Wednesday, July 27, 2011

An Agent's Inbox #10

Dear Agent,

Seventeen year old Olga finally has a plan: make Random notice her as more than the girl next door. She’s only been in love with him ever since they bonded over their horrible names in kindergarten.

Just as Olga dares to hope her plan is working, lightning strikes during their first spring sail on Lake Michigan. She barely saves his life and they’re rushed to the hospital. There, a nurse orders some tests which reveal Random has leukemia. So much for the saying “lightning never strikes twice.”

The cancer is treatable, but Random develops a defeated attitude after breezing through life until now. Olga decides to write her own prescription in the form of a list titled “18 Things.” The list consists of eighteen quests they must accomplish before his eighteenth birthday. Now all she has to do is learn how to heli-snowboard, pull off the perfect prank, break a world record--oh, and cope with interferences from her strict mother, a smitten head cheerleader and Random’s cynicism. What she doesn’t count on is discovering the beauty and strength within herself, and his secret love for her, in the process. Time for a new plan: persuade Random to believe in the same lesson she’s learned on their journey. Pain is the price you pay to love, and it’s worth it. She must risk her own heart, but if she fails, she risks losing her soul-mate forever.

At 75,000 words, 18 THINGS is a coming-of-age story about friendship, love, and the turmoil of real life. In its own unique way, it could be described as a young adult version of The Bucket List meets A Walk to Remember with some unexpected twists.

After working with adolescents as a youth group volunteer and teaching elementary school for the past ten years, I feel connected to today’s young adults. I’m a member of SCBWI, YA-RWA, RWA-PRO and Southwest Florida Romance Writers. The Leukemia and Lymphoma Society already agreed to review the book upon publication in its national newsletter. Thank you for your time and consideration.

Very Best Regards,
J.A.


18 THINGS

I needed a change. The first of April caused me to realize I’d been a fool carrying a secret crush for Random Lee since kindergarten. The hair dye was step one in my master plan of making him notice me as more than the girl in pigtails he used to chase at recess.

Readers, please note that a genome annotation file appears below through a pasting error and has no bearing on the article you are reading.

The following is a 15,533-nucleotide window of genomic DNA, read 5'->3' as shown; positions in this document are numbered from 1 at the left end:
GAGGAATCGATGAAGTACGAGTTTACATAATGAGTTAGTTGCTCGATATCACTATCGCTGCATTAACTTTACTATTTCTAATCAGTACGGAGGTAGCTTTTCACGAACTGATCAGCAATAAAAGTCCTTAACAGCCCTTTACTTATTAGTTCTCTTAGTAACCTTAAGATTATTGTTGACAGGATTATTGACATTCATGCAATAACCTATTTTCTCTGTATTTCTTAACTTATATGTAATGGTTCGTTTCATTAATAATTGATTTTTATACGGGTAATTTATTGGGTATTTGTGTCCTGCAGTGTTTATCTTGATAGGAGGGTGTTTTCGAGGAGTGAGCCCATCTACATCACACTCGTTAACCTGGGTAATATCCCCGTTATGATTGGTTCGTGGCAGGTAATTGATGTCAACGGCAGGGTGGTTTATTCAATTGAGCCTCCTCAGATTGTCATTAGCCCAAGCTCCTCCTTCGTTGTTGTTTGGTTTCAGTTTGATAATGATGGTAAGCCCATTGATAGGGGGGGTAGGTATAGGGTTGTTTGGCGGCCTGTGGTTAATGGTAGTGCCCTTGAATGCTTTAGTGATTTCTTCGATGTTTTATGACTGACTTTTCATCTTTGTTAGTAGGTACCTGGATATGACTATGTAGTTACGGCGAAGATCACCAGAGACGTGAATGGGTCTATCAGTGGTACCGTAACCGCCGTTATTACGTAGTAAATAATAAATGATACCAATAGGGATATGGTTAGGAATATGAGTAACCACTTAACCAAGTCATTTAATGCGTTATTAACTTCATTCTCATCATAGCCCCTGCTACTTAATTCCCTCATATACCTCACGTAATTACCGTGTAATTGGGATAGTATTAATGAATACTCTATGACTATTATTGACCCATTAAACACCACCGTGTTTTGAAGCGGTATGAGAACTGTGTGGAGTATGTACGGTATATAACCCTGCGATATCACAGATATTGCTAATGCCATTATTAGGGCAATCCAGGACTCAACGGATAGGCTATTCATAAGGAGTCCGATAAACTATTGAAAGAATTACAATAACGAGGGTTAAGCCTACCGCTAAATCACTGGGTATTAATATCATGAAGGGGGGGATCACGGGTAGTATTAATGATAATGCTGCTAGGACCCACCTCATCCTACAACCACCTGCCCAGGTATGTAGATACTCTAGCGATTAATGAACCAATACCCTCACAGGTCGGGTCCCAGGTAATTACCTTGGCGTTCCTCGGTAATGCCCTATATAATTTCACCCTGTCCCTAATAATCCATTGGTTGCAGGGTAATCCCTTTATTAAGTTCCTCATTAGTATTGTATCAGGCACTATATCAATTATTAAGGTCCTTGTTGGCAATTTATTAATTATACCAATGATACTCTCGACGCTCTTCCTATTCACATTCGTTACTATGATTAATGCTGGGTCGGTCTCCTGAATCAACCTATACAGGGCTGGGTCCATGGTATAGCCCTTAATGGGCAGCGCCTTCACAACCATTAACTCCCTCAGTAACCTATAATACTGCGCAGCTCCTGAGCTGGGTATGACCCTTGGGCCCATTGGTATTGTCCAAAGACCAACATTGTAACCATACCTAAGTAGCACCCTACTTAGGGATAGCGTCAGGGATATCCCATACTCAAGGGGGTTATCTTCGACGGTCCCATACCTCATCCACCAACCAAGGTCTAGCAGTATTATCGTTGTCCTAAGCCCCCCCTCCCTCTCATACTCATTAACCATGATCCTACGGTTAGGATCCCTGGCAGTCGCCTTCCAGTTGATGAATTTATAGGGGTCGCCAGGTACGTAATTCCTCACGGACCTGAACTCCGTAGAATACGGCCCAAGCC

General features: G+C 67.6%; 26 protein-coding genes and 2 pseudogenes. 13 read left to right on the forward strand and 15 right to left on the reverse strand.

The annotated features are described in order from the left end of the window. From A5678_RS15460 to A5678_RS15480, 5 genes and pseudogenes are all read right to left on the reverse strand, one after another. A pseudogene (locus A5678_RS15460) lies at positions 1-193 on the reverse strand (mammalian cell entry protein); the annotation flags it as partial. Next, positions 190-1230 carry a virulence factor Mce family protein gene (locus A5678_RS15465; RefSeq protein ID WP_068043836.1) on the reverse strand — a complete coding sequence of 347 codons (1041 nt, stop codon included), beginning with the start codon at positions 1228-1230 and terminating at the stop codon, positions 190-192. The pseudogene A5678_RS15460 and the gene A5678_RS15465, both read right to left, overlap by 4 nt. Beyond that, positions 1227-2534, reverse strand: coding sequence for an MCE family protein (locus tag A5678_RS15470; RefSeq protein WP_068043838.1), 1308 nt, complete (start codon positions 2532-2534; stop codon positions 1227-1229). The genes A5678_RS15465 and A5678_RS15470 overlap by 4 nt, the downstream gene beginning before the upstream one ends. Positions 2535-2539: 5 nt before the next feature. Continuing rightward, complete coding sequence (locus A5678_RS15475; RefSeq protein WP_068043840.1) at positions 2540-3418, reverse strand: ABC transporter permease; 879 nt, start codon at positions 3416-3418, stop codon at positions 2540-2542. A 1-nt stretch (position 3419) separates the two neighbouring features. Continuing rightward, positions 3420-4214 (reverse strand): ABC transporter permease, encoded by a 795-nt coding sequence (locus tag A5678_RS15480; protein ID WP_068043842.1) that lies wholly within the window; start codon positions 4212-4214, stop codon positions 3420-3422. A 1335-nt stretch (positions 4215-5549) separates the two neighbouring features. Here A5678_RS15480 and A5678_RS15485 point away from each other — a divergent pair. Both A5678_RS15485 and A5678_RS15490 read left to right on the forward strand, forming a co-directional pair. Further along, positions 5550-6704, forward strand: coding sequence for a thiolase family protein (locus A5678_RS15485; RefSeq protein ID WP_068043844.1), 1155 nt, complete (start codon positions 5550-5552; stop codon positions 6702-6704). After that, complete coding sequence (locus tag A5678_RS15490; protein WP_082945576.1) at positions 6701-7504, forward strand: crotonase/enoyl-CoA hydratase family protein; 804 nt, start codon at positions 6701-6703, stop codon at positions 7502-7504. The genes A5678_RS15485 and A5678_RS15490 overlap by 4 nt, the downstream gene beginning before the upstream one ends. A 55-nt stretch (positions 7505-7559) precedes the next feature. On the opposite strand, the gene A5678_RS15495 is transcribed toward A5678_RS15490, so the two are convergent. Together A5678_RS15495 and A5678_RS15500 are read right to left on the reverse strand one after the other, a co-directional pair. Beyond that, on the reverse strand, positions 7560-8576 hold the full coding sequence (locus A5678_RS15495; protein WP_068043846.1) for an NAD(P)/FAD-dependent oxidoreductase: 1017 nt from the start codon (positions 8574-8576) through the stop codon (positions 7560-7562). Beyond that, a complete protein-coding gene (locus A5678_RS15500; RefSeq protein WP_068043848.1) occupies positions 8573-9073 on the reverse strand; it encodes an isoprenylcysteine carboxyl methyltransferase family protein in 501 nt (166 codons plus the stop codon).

“Why does my shower look like a scene from a slasher movie?” I ask my best friend Nicole, towering over me. She laughs diabolically, pretending to wield a knife. “This is not funny. Did you read the instructions right?”

Cocking her head to the left, she says, “Hang on, this may hurt a bit.” She scrubs in the conditioner and rinses fiercely.

Five minutes later I study the color in the mirror. “Crap.” Although curls turn darker in winter when Michigan doesn’t see sunlight, it had never before been devoid of all brown and gold.

“You look like you dyed your hair with Kool-Aid,” Nic comments, not helping.

I pick up the box and examine the photo. “I don’t understand. It warns the results may vary slightly from the color in the picture, but this isn’t even close to Strawberry Blonde.”

Nic gives me a one-armed hug. “You’re red-hot, Olga. If Random can’t see that, then he’s the fool.”

I still cringe at the sound of my name. My parents wanting to honor my Russian grandmother, they dubbed me Olga Worontzoff. They had good intentions, but whatever, the world is full of those. Case in point, my debauched hair.

8 comments:

Emily said...

This sounds like a beautiful and heartbreaking story.

Query: I like the bit of detail you gave about what's on the list.

Half of the third paragraph is about lessons. Maybe instead you could show us that she has a choice between avoiding pain or being happy with him for a short time before he dies.

I don't think you need to compare it to the bucket list or walk to remember. It's a given (plus a walk to remember is also YA). Also the first sentence in the last paragraph may not be necessary.